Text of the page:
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Modern Slavery (Victim Support) Bill [HL] - Second Reading

Part of the debate – in the House of Lords at 3:04 pm on 8th September 2017.

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Photo of Baroness Newlove Baroness Newlove Conservative 3:04 pm, 8th September 2017

My Lords, I am delighted to be taking part in the debate on this Bill and I congratulate my noble friend Lord McColl on introducing such a wonderful piece of legislation. He has been an ardent campaigner on behalf of the victims of modern day slavery and I pay tribute to his tenacity and resolve in seeking to eradicate this terrible crime. The Prime Minister has described modern slavery as,

“the great human rights issue of our time”.

I agree with that sentiment. The Modern Slavery Act 2015 is a huge step forward in tackling this pernicious crime. It sends a clear message that in the UK, modern slavery, human trafficking and exploitation in all forms will not be tolerated.

None the less, it has become abundantly clear to many of us that sadly, this legislation does not go far enough. While it strengthens the criminal justice response to the criminality that underlies modern slavery, it falls short in protecting victims and supporting them as they recover from their ordeal. There is so much more that we need to do before we can honestly stand up and say that we are providing all such victims with the care and support they truly deserve. By care, I mean robust and professional support that gives them a pathway from being a victim to becoming a survivor.

My colleague Kevin Hyland, the Independent Anti-Slavery Commissioner, has done much to tackle this crime, but even he suggests that the estimates may be the tip of the iceberg. The head of the Metropolitan Police’s anti-slavery unit has said that the number of suspected victims in London alone is expected to leap by 60% this year. We are looking at victims who have come through the process already and who have been to hell and back: destitute, having suffered terribly at the hands of their captors, and so traumatised that their emotions are held behind a brick wall to protect them.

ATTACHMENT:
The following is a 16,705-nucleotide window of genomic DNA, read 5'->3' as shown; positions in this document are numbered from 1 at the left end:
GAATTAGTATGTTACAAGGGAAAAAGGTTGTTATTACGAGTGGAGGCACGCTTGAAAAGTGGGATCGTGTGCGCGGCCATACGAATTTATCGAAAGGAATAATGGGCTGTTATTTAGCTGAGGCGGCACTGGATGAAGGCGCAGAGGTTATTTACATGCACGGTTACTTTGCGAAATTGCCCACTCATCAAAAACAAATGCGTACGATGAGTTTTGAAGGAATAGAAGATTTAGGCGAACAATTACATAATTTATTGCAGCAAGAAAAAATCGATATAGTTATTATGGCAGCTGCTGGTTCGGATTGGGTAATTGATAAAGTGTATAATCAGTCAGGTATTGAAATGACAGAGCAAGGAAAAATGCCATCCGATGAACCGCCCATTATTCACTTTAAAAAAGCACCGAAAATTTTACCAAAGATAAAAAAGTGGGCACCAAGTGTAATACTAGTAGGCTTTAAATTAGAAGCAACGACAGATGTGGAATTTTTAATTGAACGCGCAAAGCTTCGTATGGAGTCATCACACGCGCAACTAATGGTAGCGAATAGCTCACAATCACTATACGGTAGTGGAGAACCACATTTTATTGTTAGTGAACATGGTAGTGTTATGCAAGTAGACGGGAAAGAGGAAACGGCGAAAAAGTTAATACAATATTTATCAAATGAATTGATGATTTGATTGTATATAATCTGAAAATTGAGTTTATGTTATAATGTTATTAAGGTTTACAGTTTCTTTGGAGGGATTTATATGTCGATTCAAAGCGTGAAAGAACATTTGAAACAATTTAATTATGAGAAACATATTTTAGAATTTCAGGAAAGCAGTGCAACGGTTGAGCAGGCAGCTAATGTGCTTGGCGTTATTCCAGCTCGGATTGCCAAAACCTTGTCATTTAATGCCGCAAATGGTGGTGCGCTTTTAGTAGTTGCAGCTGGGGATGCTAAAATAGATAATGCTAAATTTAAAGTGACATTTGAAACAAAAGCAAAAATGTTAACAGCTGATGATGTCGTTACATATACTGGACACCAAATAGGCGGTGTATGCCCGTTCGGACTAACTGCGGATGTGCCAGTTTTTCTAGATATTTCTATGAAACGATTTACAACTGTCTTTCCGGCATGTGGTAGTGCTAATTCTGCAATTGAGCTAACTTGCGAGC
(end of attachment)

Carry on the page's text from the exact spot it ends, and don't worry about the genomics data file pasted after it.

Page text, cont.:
This debate shines a light on the victims who are going through or have gone through the national referral mechanism, which I think sounds cold and feels very mechanical to the victims. Of course, we in this Chamber are well versed in what entitlements a victim should receive. These include support, housing, counselling and medical assistance. Once they are formally recognised as having been “trafficked”, they have just two weeks before they must leave their safe house and fend for themselves. I have been told that this is described as “falling off a cliff-edge”. It is totally unacceptable on both the emotional and the practical level to feel like this because it severely undermines the work of those responsible for bringing the abusers to justice.

I stand here as someone suffering personally from trauma and anxiety, so to hear all this is truly shocking. The stark reality is that victims will often be grappling with shock, anxiety and uncertainty about what happens next. Ongoing counselling and emotional support is a very long process. It is not like the buzzwords that we hear about 45 days being needed for “recovery” and “reflection”. Those two words have a long journey behind them.

As the Victims’ Commissioner for England and Wales, I travel around the country speaking to victims because only then do I get a true picture of what they are going through daily. I want to finish by reflecting their voices, because we are here today to make it better for these victims and help them survive what they have gone through. I met a beautiful young girl from Albania who was very quiet and wanted to talk to me on my own. As the mother of three daughters, what I heard over the next 10 minutes broke my heart. This young lady, whose name I will not repeat for security purposes, was born in Albania. She was born disabled and ostracised by her community and hidden from her own people. She was trafficked, brutally attacked and severely raped. She went to the police, who listened to her account but did not believe that the rape had taken place, so she signed a form which she did not understand, because she wanted to get away from there.

She managed to get through the mechanism and she is now in a house where she thinks she will be safe. She has already been bullied by people from different countries. She needs specialist care and when I met her she was struggling to walk after having had an operation. She is sharing a single room with someone else and has been told that she must put up and shut up. This should never happen in our society today. She is beautiful and disabled, and she needs care and support, but we are commissioning landlords who do not understand. She was told to shut up, and that they do not work at the weekend. It was okay to ostracise her in another community that had nothing. As a mother, listening to her story broke my heart, so I went back and spoke to the person who commissioned her care—I will not say who it was.

It is important to note that we are talking about support for a lifetime. We get these victims over one hurdle, the trial in court, but their journey begins only once they are in a safe house in a healthy environment. My noble friend has brought forward an important piece of legislation, and we need to do more.